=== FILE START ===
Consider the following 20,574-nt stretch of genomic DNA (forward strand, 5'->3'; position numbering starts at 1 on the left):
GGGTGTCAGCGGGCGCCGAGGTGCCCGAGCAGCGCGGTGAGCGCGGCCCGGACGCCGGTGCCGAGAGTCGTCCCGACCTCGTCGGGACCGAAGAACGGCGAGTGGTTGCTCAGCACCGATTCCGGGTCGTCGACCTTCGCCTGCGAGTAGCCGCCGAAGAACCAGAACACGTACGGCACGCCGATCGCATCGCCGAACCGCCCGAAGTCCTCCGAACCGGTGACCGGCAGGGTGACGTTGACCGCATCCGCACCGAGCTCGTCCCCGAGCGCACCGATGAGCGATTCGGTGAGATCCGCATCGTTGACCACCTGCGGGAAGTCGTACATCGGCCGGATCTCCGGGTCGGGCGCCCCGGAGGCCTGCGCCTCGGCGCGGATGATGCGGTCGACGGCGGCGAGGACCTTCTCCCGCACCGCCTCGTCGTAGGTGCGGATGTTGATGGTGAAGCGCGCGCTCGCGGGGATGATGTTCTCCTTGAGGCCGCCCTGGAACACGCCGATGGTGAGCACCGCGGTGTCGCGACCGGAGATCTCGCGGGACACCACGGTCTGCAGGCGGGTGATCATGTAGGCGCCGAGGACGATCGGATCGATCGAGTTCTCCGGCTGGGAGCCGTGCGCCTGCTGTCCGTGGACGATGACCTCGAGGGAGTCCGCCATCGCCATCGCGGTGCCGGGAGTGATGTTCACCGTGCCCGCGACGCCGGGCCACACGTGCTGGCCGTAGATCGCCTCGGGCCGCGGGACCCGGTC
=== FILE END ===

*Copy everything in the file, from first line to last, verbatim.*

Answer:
Consider the following 20,574-nt stretch of genomic DNA (forward strand, 5'->3'; position numbering starts at 1 on the left):
GGGTGTCAGCGGGCGCCGAGGTGCCCGAGCAGCGCGGTGAGCGCGGCCCGGACGCCGGTGCCGAGAGTCGTCCCGACCTCGTCGGGACCGAAGAACGGCGAGTGGTTGCTCAGCACCGATTCCGGGTCGTCGACCTTCGCCTGCGAGTAGCCGCCGAAGAACCAGAACACGTACGGCACGCCGATCGCATCGCCGAACCGCCCGAAGTCCTCCGAACCGGTGACCGGCAGGGTGACGTTGACCGCATCCGCACCGAGCTCGTCCCCGAGCGCACCGATGAGCGATTCGGTGAGATCCGCATCGTTGACCACCTGCGGGAAGTCGTACATCGGCCGGATCTCCGGGTCGGGCGCCCCGGAGGCCTGCGCCTCGGCGCGGATGATGCGGTCGACGGCGGCGAGGACCTTCTCCCGCACCGCCTCGTCGTAGGTGCGGATGTTGATGGTGAAGCGCGCGCTCGCGGGGATGATGTTCTCCTTGAGGCCGCCCTGGAACACGCCGATGGTGAGCACCGCGGTGTCGCGACCGGAGATCTCGCGGGACACCACGGTCTGCAGGCGGGTGATCATGTAGGCGCCGAGGACGATCGGATCGATCGAGTTCTCCGGCTGGGAGCCGTGCGCCTGCTGTCCGTGGACGATGACCTCGAGGGAGTCCGCCATCGCCATCGCGGTGCCGGGAGTGATGTTCACCGTGCCCGCGACGCCGGGCCACACGTGCTGGCCGTAGATCGCCTCGGGCCGCGGGACCCGGTC